I remember the smiles at ballparks and warm hotdogs and fizzy soda; and men in white, pinstriped uniforms leaning over dusty bases hitting their hands against leather gloves. I remember the smell of chicken and dumplings lingering in the air after playing basketball in my gravel driveway and shooting what seemed like a thousand baskets with a worn out ball. I remember the warmth of my mother’s hugs as she looked down at me to assure me that everything would be okay.
I remember meeting her, just a girl at the time, and falling head over heels. Her laughter brought me comfort, her kindness reassurance, and her beauty took me to my knees. I remember taking bike rides trying to balance her on my seat while I stood and pedaled, holding the handlebars steady so we didn’t fall. I remember telling her, “I love you” and committing further to a future that was unknown. I remember moving into a tiny apartment with two cats and a dog, not knowing what we were doing, but laughing a hell of a lot. I remember getting married and feeling like I was the luckiest man on Earth. I remember always feeling fortunate when I am next to her.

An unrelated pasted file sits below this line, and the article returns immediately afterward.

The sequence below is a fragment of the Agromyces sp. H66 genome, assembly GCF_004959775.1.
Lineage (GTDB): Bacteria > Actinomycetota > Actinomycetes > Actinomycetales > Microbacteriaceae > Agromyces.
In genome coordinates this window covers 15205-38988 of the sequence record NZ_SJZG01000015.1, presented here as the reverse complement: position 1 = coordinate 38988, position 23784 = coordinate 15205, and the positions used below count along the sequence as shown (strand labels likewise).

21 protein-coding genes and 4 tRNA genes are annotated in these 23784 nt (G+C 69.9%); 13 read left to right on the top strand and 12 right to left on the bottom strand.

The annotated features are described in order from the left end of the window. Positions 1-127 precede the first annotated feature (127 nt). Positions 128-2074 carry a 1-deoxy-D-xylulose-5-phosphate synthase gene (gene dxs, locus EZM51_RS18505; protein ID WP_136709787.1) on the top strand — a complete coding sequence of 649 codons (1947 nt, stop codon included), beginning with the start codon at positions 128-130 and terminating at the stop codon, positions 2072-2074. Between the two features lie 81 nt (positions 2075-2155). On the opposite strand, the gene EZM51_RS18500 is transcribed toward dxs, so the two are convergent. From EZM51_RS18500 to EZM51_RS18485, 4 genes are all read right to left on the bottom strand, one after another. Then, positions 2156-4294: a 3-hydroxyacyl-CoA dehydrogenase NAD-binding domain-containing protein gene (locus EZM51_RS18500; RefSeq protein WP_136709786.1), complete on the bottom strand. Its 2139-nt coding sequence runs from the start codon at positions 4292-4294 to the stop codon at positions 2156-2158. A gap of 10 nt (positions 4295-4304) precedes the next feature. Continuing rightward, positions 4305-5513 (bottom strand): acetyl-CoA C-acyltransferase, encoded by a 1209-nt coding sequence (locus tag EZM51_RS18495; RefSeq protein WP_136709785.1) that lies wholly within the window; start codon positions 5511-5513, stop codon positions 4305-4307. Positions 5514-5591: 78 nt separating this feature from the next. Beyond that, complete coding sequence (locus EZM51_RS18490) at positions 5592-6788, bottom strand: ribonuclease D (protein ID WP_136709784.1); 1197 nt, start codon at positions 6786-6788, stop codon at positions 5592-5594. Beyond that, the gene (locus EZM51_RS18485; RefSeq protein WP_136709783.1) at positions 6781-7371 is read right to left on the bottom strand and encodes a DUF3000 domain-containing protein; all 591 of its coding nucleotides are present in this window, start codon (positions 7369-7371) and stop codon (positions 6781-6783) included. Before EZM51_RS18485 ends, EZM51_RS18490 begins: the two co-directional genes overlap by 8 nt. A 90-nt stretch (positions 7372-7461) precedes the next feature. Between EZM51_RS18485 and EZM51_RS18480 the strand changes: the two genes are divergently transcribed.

I remember becoming a teacher and meeting my students. It was the start of something special and a life I wouldn’t regret. I remember figuring out pretty quick that my relationship with my students was the most important part of being an educator. I remember thinking the critics that think otherwise have always struggled with their own practice and need to refocus. I remember being confident in that thought.
I remember taking walks in the woods, and playing with a crazy German Shorthaired Pointer named Payton. I remember simple talks over bottles of red wine, and enjoying meaningful conversation more than anything. I remember friends that stayed with me, and some that left, and I still love them all. I remember watching my mom grow older and wanting to hang on to each moment and conversation with her. I still remember doing that.
I remember my anxiety creating a storm in my mind and taking away all rational thought. I remember it toyed with my reality and existence and captured my breath. I remember thinking that I was weak and not worthy of anything good. I remember my depression joining in the torment just for fun and to test my grit. I remember finding courage and developing more resilience than ever, and taking back my life. I remember the confidence that gave me, knowing that I could overcome even the worst thoughts that entered my mind. I remember that freedom.
I remember taking time to reflect on what is truly important in a time of turmoil. I remember thinking that it’s the simple things in life that hold us all together. I will always remember.